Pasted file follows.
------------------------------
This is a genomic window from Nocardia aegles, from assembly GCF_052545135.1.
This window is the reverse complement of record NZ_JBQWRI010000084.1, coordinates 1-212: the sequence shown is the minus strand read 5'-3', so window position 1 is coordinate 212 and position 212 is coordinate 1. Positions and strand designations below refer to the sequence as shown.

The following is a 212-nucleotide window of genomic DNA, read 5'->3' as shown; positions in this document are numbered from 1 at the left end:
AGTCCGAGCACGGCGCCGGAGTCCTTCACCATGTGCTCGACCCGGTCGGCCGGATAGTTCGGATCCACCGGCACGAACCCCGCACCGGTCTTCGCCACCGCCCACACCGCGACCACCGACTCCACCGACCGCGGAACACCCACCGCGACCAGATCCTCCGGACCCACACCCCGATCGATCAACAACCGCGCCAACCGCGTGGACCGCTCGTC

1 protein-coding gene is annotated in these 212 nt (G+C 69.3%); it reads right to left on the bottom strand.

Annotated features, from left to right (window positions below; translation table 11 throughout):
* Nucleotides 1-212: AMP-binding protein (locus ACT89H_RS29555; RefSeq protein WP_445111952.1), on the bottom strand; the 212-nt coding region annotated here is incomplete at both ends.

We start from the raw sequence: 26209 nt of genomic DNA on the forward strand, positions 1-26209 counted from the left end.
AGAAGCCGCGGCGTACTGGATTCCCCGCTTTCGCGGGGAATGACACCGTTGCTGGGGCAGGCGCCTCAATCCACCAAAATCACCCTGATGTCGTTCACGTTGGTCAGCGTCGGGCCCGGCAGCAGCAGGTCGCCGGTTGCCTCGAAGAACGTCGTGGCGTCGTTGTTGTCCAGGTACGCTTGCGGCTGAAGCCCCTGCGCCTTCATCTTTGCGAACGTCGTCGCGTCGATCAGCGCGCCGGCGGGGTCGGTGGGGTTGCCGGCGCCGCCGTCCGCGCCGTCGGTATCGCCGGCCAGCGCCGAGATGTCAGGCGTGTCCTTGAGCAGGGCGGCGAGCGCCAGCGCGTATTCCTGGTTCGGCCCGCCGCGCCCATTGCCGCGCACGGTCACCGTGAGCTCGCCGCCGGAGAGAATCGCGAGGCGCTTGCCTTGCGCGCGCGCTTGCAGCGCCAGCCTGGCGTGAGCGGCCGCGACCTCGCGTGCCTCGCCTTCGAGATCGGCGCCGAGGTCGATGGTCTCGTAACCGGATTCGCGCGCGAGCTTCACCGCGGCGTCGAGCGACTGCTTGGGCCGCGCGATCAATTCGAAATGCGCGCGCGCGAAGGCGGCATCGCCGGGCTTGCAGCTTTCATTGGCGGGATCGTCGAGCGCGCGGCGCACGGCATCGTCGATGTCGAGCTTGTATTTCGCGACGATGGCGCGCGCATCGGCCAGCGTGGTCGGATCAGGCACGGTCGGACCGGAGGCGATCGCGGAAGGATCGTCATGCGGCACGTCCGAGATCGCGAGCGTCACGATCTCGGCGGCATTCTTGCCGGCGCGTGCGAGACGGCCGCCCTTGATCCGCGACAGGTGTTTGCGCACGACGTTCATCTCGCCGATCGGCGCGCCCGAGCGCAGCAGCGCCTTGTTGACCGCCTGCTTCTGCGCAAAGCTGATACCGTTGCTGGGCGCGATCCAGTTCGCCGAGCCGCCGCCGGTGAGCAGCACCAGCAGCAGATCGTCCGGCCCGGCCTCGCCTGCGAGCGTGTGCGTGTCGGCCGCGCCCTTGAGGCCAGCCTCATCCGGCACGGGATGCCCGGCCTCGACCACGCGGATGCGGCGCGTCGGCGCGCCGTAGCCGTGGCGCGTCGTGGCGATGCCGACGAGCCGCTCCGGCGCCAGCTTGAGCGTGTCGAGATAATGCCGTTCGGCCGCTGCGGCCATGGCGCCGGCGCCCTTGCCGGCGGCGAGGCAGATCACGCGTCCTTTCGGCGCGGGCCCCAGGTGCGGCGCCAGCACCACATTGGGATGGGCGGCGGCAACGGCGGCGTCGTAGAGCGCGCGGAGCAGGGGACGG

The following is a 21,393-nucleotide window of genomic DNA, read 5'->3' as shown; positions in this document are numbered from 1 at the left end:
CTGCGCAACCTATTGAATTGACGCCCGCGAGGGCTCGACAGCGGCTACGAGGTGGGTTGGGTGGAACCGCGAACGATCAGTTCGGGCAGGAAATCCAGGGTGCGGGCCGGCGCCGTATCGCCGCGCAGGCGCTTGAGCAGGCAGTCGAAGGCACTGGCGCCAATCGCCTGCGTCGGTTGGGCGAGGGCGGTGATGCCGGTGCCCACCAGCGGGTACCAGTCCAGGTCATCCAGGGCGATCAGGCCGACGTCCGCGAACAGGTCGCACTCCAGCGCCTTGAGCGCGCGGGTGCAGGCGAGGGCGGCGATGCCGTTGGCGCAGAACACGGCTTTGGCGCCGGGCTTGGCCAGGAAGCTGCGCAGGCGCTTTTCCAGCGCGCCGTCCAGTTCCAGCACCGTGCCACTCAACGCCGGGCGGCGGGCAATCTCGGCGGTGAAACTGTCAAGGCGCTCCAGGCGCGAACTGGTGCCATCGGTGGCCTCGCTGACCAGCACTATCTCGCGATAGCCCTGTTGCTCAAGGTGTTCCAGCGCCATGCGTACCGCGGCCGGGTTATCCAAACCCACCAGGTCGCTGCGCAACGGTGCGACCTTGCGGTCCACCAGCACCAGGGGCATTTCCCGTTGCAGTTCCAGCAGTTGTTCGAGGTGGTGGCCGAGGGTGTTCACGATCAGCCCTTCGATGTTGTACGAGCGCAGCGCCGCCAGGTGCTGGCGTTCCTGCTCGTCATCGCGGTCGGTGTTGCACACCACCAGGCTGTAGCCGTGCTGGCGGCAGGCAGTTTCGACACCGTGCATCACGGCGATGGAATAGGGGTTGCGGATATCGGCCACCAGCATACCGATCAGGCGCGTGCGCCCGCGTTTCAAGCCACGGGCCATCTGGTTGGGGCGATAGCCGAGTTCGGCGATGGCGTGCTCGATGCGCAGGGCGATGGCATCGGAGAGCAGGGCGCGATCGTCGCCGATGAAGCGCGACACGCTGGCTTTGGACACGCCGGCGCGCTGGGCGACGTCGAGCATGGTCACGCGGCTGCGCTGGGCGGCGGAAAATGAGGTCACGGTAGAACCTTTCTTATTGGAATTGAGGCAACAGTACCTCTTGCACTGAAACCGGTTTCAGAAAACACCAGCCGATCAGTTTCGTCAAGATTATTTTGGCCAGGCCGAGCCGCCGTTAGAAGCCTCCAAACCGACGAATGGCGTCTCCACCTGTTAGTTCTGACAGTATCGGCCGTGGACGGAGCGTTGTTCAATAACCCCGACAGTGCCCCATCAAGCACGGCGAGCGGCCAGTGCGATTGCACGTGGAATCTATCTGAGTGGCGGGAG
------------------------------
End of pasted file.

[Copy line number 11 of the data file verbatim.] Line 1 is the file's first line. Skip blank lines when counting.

CTGCGCAACCTATTGAATTGACGCCCGCGAGGGCTCGACAGCGGCTACGAGGTGGGTTGGGTGGAACCGCGAACGATCAGTTCGGGCAGGAAATCCAGGGTGCGGGCCGGCGCCGTATCGCCGCGCAGGCGCTTGAGCAGGCAGTCGAAGGCACTGGCGCCAATCGCCTGCGTCGGTTGGGCGAGGGCGGTGATGCCGGTGCCCACCAGCGGGTACCAGTCCAGGTCATCCAGGGCGATCAGGCCGACGTCCGCGAACAGGTCGCACTCCAGCGCCTTGAGCGCGCGGGTGCAGGCGAGGGCGGCGATGCCGTTGGCGCAGAACACGGCTTTGGCGCCGGGCTTGGCCAGGAAGCTGCGCAGGCGCTTTTCCAGCGCGCCGTCCAGTTCCAGCACCGTGCCACTCAACGCCGGGCGGCGGGCAATCTCGGCGGTGAAACTGTCAAGGCGCTCCAGGCGCGAACTGGTGCCATCGGTGGCCTCGCTGACCAGCACTATCTCGCGATAGCCCTGTTGCTCAAGGTGTTCCAGCGCCATGCGTACCGCGGCCGGGTTATCCAAACCCACCAGGTCGCTGCGCAACGGTGCGACCTTGCGGTCCACCAGCACCAGGGGCATTTCCCGTTGCAGTTCCAGCAGTTGTTCGAGGTGGTGGCCGAGGGTGTTCACGATCAGCCCTTCGATGTTGTACGAGCGCAGCGCCGCCAGGTGCTGGCGTTCCTGCTCGTCATCGCGGTCGGTGTTGCACACCACCAGGCTGTAGCCGTGCTGGCGGCAGGCAGTTTCGACACCGTGCATCACGGCGATGGAATAGGGGTTGCGGATATCGGCCACCAGCATACCGATCAGGCGCGTGCGCCCGCGTTTCAAGCCACGGGCCATCTGGTTGGGGCGATAGCCGAGTTCGGCGATGGCGTGCTCGATGCGCAGGGCGATGGCATCGGAGAGCAGGGCGCGATCGTCGCCGATGAAGCGCGACACGCTGGCTTTGGACACGCCGGCGCGCTGGGCGACGTCGAGCATGGTCACGCGGCTGCGCTGGGCGGCGGAAAATGAGGTCACGGTAGAACCTTTCTTATTGGAATTGAGGCAACAGTACCTCTTGCACTGAAACCGGTTTCAGAAAACACCAGCCGATCAGTTTCGTCAAGATTATTTTGGCCAGGCCGAGCCGCCGTTAGAAGCCTCCAAACCGACGAATGGCGTCTCCACCTGTTAGTTCTGACAGTATCGGCCGTGGACGGAGCGTTGTTCAATAACCCCGACAGTGCCCCATCAAGCACGGCGAGCGGCCAGTGCGATTGCACGTGGAATCTATCTGAGTGGCGGGAG